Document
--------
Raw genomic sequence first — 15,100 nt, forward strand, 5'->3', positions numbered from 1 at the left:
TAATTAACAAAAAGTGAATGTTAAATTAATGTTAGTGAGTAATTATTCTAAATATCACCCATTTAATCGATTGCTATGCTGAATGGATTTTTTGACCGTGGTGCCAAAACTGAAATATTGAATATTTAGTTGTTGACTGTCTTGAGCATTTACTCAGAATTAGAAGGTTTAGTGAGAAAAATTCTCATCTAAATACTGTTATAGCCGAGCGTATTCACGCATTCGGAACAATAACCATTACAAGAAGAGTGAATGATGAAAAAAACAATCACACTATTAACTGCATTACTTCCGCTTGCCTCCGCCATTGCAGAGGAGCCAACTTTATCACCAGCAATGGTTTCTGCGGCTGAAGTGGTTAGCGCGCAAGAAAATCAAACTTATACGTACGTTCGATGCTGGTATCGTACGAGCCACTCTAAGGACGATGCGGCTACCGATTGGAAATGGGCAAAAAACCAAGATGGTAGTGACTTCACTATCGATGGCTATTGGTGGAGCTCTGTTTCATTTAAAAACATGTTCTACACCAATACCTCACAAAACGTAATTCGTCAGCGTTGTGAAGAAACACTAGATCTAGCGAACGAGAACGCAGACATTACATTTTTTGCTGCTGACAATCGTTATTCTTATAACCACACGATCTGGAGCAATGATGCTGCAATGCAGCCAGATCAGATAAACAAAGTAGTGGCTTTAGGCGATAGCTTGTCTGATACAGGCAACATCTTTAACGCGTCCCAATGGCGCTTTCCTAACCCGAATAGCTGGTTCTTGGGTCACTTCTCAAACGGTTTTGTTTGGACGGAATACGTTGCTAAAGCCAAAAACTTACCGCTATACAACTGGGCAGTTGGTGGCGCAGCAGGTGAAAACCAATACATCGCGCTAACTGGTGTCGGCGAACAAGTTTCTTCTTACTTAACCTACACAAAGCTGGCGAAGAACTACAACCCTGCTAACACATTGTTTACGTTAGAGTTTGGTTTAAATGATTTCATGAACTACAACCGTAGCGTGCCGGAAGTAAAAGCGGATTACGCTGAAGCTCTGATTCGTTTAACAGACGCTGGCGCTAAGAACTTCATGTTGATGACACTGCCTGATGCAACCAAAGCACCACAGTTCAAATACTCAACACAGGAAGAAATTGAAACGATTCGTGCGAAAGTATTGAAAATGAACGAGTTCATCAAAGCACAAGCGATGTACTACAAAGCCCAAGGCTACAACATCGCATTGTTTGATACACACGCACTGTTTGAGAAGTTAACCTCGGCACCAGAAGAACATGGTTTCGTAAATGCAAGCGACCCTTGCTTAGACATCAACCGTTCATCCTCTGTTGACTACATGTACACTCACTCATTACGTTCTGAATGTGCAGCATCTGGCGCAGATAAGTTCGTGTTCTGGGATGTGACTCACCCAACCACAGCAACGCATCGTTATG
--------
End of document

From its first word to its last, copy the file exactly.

Raw genomic sequence first — 15,100 nt, forward strand, 5'->3', positions numbered from 1 at the left:
TAATTAACAAAAAGTGAATGTTAAATTAATGTTAGTGAGTAATTATTCTAAATATCACCCATTTAATCGATTGCTATGCTGAATGGATTTTTTGACCGTGGTGCCAAAACTGAAATATTGAATATTTAGTTGTTGACTGTCTTGAGCATTTACTCAGAATTAGAAGGTTTAGTGAGAAAAATTCTCATCTAAATACTGTTATAGCCGAGCGTATTCACGCATTCGGAACAATAACCATTACAAGAAGAGTGAATGATGAAAAAAACAATCACACTATTAACTGCATTACTTCCGCTTGCCTCCGCCATTGCAGAGGAGCCAACTTTATCACCAGCAATGGTTTCTGCGGCTGAAGTGGTTAGCGCGCAAGAAAATCAAACTTATACGTACGTTCGATGCTGGTATCGTACGAGCCACTCTAAGGACGATGCGGCTACCGATTGGAAATGGGCAAAAAACCAAGATGGTAGTGACTTCACTATCGATGGCTATTGGTGGAGCTCTGTTTCATTTAAAAACATGTTCTACACCAATACCTCACAAAACGTAATTCGTCAGCGTTGTGAAGAAACACTAGATCTAGCGAACGAGAACGCAGACATTACATTTTTTGCTGCTGACAATCGTTATTCTTATAACCACACGATCTGGAGCAATGATGCTGCAATGCAGCCAGATCAGATAAACAAAGTAGTGGCTTTAGGCGATAGCTTGTCTGATACAGGCAACATCTTTAACGCGTCCCAATGGCGCTTTCCTAACCCGAATAGCTGGTTCTTGGGTCACTTCTCAAACGGTTTTGTTTGGACGGAATACGTTGCTAAAGCCAAAAACTTACCGCTATACAACTGGGCAGTTGGTGGCGCAGCAGGTGAAAACCAATACATCGCGCTAACTGGTGTCGGCGAACAAGTTTCTTCTTACTTAACCTACACAAAGCTGGCGAAGAACTACAACCCTGCTAACACATTGTTTACGTTAGAGTTTGGTTTAAATGATTTCATGAACTACAACCGTAGCGTGCCGGAAGTAAAAGCGGATTACGCTGAAGCTCTGATTCGTTTAACAGACGCTGGCGCTAAGAACTTCATGTTGATGACACTGCCTGATGCAACCAAAGCACCACAGTTCAAATACTCAACACAGGAAGAAATTGAAACGATTCGTGCGAAAGTATTGAAAATGAACGAGTTCATCAAAGCACAAGCGATGTACTACAAAGCCCAAGGCTACAACATCGCATTGTTTGATACACACGCACTGTTTGAGAAGTTAACCTCGGCACCAGAAGAACATGGTTTCGTAAATGCAAGCGACCCTTGCTTAGACATCAACCGTTCATCCTCTGTTGACTACATGTACACTCACTCATTACGTTCTGAATGTGCAGCATCTGGCGCAGATAAGTTCGTGTTCTGGGATGTGACTCACCCAACCACAGCAACGCATCGTTATG